“The Visual Thesaurus is a dictionary and thesaurus with an intuitive interface that encourages exploration and learning. Available in both a Desktop Edition and an Online Edition, the Visual Thesaurus is a marvelous way to improve your vocabulary and your understanding of the English language.” (from The Visual Thesaurus Product Overview)

Starter Links: Visual Thesaurus Homepage | Thinkmap (Designers)

MediaWiki Transliteracies Research Report

MediaWiki is a free software package originally written for Wikipedia but is now run on other projects of the non-profit Wikimedia Foundation and many other wikis. (from MediaWiki)

“MediaWiki is a free server-based software, that is licensed under the GNU General Public License (GPL). It’s designed to be run on a large server farm for a website that gets millions of hits per day. MediaWiki is an extremely powerful, scaleable software and a feature-rich wiki implementation, that uses PHP to process and display data stored in its MySQL database. Pages use MediaWiki’s wikitext format, so that users without knowledge of XHTML or CSS can edit them easily. When a user submits an edit to a page, MediaWiki writes it to the database, but without deleting the previous versions of the page, thus allowing easy reverts in case of vandalism or spamming. MediaWiki can manage image and multimedia files, too, which are stored in the filesystem. For large wikis with lots of users, MediaWiki supports caching and can be easily coupled with Squid proxy server software.” (from MediaWiki’s “How does MediaWiki Work?”)

MediaWiki should not be confused with Wikimedia: “Wikimedia is the collective name for a group of inter-related projects, including Wikipedia, Wiktionary, Wikisource, Wikibooks, and others, which aim to use the collaborative power of the Internet, and the wiki concept, to create and share free knowledge of all kinds. Like “Wikipedia”, “Wikimedia” is a trademark, and should not be used for projects which are not officially affiliated. Wikimedia is also used as a shortened form of The Wikimedia Foundation.” (from MediaWiki’s “Names” page)

Starter Links: MediaWiki Homepage | List of Sites that use MediaWiki

Transliteracies Research ReportTransliteracies Research Report By Mike Godwin

Internet Archive

Summary:
First launched in 1996, the Internet Archive is a San Francisco-based, non-profit organization that curates and maintains an accessible, online archive of a vast amount of multimedia objects that have been published on the web since the popularization of the Internet in the mid-nineties.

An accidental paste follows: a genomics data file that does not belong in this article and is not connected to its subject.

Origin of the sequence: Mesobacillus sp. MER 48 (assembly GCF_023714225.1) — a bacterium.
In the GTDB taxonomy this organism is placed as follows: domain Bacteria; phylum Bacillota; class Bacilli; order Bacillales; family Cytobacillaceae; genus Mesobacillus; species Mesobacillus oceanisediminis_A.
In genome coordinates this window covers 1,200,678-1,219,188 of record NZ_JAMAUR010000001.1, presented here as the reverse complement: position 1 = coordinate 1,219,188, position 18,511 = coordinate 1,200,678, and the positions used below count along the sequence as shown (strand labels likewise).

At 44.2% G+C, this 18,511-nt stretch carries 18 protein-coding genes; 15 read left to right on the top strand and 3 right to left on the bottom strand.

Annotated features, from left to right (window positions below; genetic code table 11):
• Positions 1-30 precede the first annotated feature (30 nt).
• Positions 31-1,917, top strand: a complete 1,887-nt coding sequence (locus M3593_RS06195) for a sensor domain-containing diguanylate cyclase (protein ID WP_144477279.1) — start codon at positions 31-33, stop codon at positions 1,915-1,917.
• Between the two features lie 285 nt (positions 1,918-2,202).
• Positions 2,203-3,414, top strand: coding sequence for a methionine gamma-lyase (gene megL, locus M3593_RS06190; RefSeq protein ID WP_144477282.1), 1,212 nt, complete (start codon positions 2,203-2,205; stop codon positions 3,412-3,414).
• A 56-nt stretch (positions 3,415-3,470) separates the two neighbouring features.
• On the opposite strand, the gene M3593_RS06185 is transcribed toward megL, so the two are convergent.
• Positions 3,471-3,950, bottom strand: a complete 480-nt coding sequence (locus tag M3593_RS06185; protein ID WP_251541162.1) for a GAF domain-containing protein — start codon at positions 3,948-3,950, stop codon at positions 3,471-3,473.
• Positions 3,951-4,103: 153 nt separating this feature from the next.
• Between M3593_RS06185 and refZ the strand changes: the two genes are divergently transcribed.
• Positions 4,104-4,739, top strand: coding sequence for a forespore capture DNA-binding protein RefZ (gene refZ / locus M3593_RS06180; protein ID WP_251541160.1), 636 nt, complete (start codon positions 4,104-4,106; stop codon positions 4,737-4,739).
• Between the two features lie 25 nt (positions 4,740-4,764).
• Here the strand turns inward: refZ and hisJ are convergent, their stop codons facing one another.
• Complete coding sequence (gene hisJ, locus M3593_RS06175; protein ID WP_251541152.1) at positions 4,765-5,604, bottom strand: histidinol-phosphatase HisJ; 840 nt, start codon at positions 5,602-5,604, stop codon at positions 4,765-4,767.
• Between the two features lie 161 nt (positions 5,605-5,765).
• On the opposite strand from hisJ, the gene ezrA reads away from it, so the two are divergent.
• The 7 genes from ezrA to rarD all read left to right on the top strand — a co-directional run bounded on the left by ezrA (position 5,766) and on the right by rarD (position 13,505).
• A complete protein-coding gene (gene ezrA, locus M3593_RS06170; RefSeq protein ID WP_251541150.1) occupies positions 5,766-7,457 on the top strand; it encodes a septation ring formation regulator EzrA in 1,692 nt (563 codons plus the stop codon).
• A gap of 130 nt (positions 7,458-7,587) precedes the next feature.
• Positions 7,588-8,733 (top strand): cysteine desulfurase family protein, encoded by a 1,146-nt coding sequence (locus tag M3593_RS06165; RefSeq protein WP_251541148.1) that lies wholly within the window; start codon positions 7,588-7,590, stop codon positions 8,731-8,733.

A self-proclaimed repository of knowledge, the Internet Archive aims to create a reliable database of online works and to give, in essence, the web a stable “memory” that will endure beyond any individual web page’s date of expiration. The Internet Archive additionally seeks to keep this access open and free to the public. While the ten-year-old project remains a work in progress, its continuing development has already raised many intriguing challenges in relation to what some have argued is the transitory and ephemeral nature of online reading sources. (more…)

Turning the Pages

British Library projects that allows the online user to view items held in the Library’s special collections.

“Turning the Pages is the award-winning interactive program that allows museums and libraries to give members of the public access to precious books while keeping the originals safely under glass. Initially developed by and for the British Library, it is now available as a service for institutions and private collectors around the world.

Turning the Pages allows visitors to virtually ‘turn’ the pages of manuscripts in a realistic way, using touch-screen technology and interactive animation. They can zoom in on the high- quality digitised images and read or listen to notes explaining the beauty and significance of each page. There are other features specific to the individual manuscripts. In a Leonardo da Vinci notebook, for example, a button turns the text round so visitors can read his famous ‘mirror’ handwriting.” (From the Project’s web site.)

Starter Links: Turning the Pages | BBC article on their digitization of Mozart’s diaries as part of the project | BBC article about their digitization of what was to become Alice in Wonderland

Page 1 of 212